Incoming: Snow Geese
A couple days ago I found myself in a snowstorm dropping seven-pound flakes.
Well, not exactly, but it sure felt like it.
Stan Oulette, owner of Deer Creek Motel and Pheasant Shooting Preserve on NY Rte. 3, a little north of Port Ontario (315-298-3730) invited me up to shoot some "snow geese."
"The DEC extended their season," he said over the phone. "Normally, it ends just before the greatest numbers of birds are heading back north. This year they're letting us hunt them until April 15--during the heaviest flights. The hunting's fantastic. You gotta see it to believe it."
I got to the motel at 6:30 a.m. sharp. Fifteen minutes later we're in a corn field just south of his place, in the middle of a patch of decoys numbering 500, and costing about $2,500. Besides stationary silhouettes, it included a dozen "socks" (wind sock-like decoys that move with the breeze), 1½ dozen flappers (held up by steel poles, their wings flap in the wind), and two vortexes (aka tornadoes, these decoys are on poles attached to a motor which spins them in a circle, making them look like birds landing).
In addition, a small flock of Canada goose decoys was about 200 yards away.
"They're my confidence spread," explained Stan. "They attract Canada geese, and live Canadas working the field nearby give flying snows the confidence to land."
We lay down in coffin blinds camouflaged by stalks of corn. "Under no circumstances are you to shoot wildly at a flock" he ordered, while turning on an electronic call.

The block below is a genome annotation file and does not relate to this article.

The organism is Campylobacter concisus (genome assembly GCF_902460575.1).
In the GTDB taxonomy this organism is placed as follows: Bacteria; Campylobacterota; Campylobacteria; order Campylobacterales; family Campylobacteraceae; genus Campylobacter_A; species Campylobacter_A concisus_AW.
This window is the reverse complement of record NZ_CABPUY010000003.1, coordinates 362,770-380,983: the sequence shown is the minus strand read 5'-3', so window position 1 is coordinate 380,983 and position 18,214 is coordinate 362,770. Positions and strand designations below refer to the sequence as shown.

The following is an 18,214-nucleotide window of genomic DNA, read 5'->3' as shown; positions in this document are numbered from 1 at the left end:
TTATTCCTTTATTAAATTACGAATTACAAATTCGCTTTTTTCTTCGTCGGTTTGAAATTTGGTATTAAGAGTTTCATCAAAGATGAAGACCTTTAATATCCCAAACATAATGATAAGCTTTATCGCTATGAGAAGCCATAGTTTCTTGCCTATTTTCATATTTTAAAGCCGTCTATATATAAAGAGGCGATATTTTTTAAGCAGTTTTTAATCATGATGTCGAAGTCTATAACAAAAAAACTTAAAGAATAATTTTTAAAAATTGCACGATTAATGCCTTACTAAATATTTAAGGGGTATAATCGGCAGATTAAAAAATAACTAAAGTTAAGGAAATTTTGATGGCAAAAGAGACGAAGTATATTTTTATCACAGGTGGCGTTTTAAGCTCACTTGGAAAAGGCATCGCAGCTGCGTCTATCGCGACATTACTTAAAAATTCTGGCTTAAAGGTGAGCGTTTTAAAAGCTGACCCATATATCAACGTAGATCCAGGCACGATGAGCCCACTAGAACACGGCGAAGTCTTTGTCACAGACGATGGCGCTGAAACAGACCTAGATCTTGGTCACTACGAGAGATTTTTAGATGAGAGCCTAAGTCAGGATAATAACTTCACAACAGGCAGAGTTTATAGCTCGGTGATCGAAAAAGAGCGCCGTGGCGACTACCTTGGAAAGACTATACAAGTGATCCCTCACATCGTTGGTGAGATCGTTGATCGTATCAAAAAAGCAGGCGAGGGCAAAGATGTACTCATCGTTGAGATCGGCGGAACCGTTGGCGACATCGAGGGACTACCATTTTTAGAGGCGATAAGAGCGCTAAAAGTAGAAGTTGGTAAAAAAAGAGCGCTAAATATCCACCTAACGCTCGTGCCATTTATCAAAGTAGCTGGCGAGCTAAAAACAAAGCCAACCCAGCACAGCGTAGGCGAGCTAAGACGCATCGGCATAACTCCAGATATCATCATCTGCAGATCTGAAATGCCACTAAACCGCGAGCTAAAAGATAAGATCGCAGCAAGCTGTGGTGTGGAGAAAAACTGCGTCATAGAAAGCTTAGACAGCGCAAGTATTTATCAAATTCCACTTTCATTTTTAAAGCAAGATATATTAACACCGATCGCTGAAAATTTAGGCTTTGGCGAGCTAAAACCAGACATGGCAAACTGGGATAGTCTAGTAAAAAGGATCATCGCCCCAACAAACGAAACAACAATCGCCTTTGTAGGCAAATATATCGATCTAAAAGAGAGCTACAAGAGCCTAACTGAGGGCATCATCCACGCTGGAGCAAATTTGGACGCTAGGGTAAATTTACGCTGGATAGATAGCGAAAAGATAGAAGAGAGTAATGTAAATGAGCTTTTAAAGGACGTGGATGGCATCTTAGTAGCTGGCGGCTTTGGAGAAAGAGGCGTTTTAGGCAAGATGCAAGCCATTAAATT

About a half-hour later a huge flock circled overhead and started down. Stan instructed me to lie still until he gave the word, and then to sit up, target a specific bird and keep shooting until it drops.
Suddenly, they rolled in like a honking blizzard. After what seemed like a real long time, but was probably only a few seconds, they were within 20 yards or so, and Stan shouted: “Now, Spider, shoot now.”
These creaky old bones ain't as quick as they used to be and by the time I sat up and shouldered my gun, the birds spun around and were on their way out of range. I fired but to no avail; such is life, I suppose.
The reason for extending the season is to manage snow geese populations. Recently, their numbers have grown to the point where they're harming their fragile Arctic breeding grounds, and crops of hay, winter wheat, barley and rye growing along their migration routes.
There are a couple of minor changes to the rules. The DEC press release states:
“All migratory game bird hunting regulations and requirements apply to the taking of snow geese during this spring harvest period, except that use of recorded or electronically amplified calls or sounds is allowed as is the use of shotguns capable of holding more than three shells.”
For the DEC press release, go to www.dec.ny.gov/index.html, click on press release in the right column, scroll down to February and the press release of 02/03/09 "DEC Announces Special Snow Goose Season."
To view the Arctic Goose Habitat Working Group report on greater snow geese, go to: www.fws.gov/migratorybirds/reports/snowgoose/gsg.pdf
Checking the spread; note the vortexes in the background
Stan Oulette in his coffin